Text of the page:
Another covert operation involving aircraft and Cuban exile personnel would have been the highly secret dispatch of aircraft and Cuban exile pilots to the Congo, which began in 1963. A joint effort of the American military assistance mission and the CIA, the effort focused primarily on providing B-26 fighter-bombers and Cuban exile pilots. However a number of transport aircraft and technicians were also sent into the Congo in 1964.
A third option, and one especially interesting in regard to the modifications and R&D recertification of the Red Bird aircraft, is the fact that a variety of covert air assets were being prepared to go into Laos in this period. In addition, the Air Force was developing the class of modified C-47 gunships eventually known as “Spooky”. The craft were totally stripped internally to allow the mounting of heavy machine guns and cannon. Development of these gunships was underway in 1964 and the first aircraft were deployed into Vietnam in 1964. Therefore, the aspect of January’s story about the pilot being familiar with certain veterans of the Bay of Pigs is supportable.
January indicated to Smith that it was his understanding that the series of aircraft being purchased through companies at Red Bird and Houston Air Center were being processed through a series of cut out sales for eventual use in secret government projects. Investigation confirms that such projects and cut out sales were most definitely occurring at that time. It also confirms that Cuban exiles were very much involved in some of them. Of course, if January had gone to the FBI with such an incident at the time, it obviously would have had security implications as well as a negative impact on his own business. Beyond that, it would have likely done little good, as we have a number of examples from both Texas and Miami that show the FBI was not at all interested in following up on Cuban exile assassination leads; even when they had specific names in hand.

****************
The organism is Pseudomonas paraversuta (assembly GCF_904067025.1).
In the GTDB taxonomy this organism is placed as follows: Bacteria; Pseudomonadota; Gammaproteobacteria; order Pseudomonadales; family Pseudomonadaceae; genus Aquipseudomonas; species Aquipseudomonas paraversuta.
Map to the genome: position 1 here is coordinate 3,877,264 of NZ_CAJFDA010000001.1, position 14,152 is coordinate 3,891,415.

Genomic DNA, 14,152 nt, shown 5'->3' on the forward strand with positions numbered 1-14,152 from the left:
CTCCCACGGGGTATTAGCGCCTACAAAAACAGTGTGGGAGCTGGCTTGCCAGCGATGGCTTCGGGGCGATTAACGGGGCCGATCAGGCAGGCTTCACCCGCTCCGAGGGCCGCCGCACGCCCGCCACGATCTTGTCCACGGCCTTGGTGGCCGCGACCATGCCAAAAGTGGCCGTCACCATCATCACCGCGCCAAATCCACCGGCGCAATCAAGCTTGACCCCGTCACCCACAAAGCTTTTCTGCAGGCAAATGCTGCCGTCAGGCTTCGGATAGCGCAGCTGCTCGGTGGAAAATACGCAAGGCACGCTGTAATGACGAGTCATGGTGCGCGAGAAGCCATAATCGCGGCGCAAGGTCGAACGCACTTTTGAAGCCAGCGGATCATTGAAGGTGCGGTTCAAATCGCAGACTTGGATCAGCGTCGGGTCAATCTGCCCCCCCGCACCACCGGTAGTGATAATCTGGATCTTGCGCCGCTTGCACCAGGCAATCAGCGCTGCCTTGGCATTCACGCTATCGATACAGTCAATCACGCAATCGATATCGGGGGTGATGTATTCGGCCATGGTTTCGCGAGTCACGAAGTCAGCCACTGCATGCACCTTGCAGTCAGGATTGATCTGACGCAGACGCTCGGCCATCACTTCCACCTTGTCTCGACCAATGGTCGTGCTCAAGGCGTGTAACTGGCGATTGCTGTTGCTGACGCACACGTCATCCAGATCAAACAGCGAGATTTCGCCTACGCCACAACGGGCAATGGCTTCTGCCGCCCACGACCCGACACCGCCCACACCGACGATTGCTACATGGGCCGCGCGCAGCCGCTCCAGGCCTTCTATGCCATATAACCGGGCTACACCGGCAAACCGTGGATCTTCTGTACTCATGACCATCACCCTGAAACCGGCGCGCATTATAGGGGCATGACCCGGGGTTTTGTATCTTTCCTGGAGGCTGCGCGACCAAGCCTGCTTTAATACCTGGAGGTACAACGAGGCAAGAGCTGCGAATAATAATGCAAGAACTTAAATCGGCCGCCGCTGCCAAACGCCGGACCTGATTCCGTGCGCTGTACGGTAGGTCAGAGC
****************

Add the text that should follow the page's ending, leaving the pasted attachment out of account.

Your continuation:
After 50 years it is virtually impossible to carry Wayne January’s most significant lead to a final resolution. Still, with what has been learned about both January himself, as well as the aircraft sale, it seems rather foolish to write it all off as some sort of fiction. Especially since Wayne January never told anyone but Smith and then only with the promise of total anonymity. If true, it could offer a major insight into the President’s assassination.
 Matthew Smith, The Second Plot, 268-274. This incident was actually discovered in response to the Garrison investigation’s FBI inquiries in 1967.